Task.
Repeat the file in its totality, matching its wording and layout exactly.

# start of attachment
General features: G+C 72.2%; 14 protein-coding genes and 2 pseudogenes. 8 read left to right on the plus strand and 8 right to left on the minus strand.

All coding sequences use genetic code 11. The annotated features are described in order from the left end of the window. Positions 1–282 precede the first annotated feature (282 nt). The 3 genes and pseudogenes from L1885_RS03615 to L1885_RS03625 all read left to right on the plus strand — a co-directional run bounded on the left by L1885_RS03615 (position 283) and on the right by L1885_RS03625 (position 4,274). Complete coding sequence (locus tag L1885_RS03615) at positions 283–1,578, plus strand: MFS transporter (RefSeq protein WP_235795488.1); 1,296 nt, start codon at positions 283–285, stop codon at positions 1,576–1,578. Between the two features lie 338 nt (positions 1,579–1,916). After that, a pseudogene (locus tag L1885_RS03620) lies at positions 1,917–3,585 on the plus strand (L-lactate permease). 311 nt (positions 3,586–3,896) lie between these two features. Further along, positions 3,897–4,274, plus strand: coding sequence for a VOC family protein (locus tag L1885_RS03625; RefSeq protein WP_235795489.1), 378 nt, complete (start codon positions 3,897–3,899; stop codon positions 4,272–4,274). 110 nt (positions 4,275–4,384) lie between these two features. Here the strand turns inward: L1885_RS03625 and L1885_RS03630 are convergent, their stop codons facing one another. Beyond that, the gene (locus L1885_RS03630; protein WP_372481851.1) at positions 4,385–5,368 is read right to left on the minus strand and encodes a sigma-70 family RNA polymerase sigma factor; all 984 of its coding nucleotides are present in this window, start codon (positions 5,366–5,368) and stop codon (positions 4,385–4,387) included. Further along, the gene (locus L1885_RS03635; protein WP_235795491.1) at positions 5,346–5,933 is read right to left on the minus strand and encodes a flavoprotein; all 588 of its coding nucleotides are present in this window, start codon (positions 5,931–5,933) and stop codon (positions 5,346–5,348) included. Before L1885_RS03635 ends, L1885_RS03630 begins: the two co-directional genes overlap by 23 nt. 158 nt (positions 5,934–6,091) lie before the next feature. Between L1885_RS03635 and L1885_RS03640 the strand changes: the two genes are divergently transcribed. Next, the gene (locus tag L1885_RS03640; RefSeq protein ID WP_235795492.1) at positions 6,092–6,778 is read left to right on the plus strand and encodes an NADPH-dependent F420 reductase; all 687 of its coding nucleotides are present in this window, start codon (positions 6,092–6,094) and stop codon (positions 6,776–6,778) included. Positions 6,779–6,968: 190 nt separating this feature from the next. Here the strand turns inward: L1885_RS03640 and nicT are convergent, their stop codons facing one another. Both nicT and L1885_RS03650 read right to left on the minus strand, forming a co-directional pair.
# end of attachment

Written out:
General features: G+C 72.2%; 14 protein-coding genes and 2 pseudogenes. 8 read left to right on the plus strand and 8 right to left on the minus strand.

All coding sequences use genetic code 11. The annotated features are described in order from the left end of the window. Positions 1–282 precede the first annotated feature (282 nt). The 3 genes and pseudogenes from L1885_RS03615 to L1885_RS03625 all read left to right on the plus strand — a co-directional run bounded on the left by L1885_RS03615 (position 283) and on the right by L1885_RS03625 (position 4,274). Complete coding sequence (locus tag L1885_RS03615) at positions 283–1,578, plus strand: MFS transporter (RefSeq protein WP_235795488.1); 1,296 nt, start codon at positions 283–285, stop codon at positions 1,576–1,578. Between the two features lie 338 nt (positions 1,579–1,916). After that, a pseudogene (locus tag L1885_RS03620) lies at positions 1,917–3,585 on the plus strand (L-lactate permease). 311 nt (positions 3,586–3,896) lie between these two features. Further along, positions 3,897–4,274, plus strand: coding sequence for a VOC family protein (locus tag L1885_RS03625; RefSeq protein WP_235795489.1), 378 nt, complete (start codon positions 3,897–3,899; stop codon positions 4,272–4,274). 110 nt (positions 4,275–4,384) lie between these two features. Here the strand turns inward: L1885_RS03625 and L1885_RS03630 are convergent, their stop codons facing one another. Beyond that, the gene (locus L1885_RS03630; protein WP_372481851.1) at positions 4,385–5,368 is read right to left on the minus strand and encodes a sigma-70 family RNA polymerase sigma factor; all 984 of its coding nucleotides are present in this window, start codon (positions 5,366–5,368) and stop codon (positions 4,385–4,387) included. Further along, the gene (locus L1885_RS03635; protein WP_235795491.1) at positions 5,346–5,933 is read right to left on the minus strand and encodes a flavoprotein; all 588 of its coding nucleotides are present in this window, start codon (positions 5,931–5,933) and stop codon (positions 5,346–5,348) included. Before L1885_RS03635 ends, L1885_RS03630 begins: the two co-directional genes overlap by 23 nt. 158 nt (positions 5,934–6,091) lie before the next feature. Between L1885_RS03635 and L1885_RS03640 the strand changes: the two genes are divergently transcribed. Next, the gene (locus tag L1885_RS03640; RefSeq protein ID WP_235795492.1) at positions 6,092–6,778 is read left to right on the plus strand and encodes an NADPH-dependent F420 reductase; all 687 of its coding nucleotides are present in this window, start codon (positions 6,092–6,094) and stop codon (positions 6,776–6,778) included. Positions 6,779–6,968: 190 nt separating this feature from the next. Here the strand turns inward: L1885_RS03640 and nicT are convergent, their stop codons facing one another. Both nicT and L1885_RS03650 read right to left on the minus strand, forming a co-directional pair.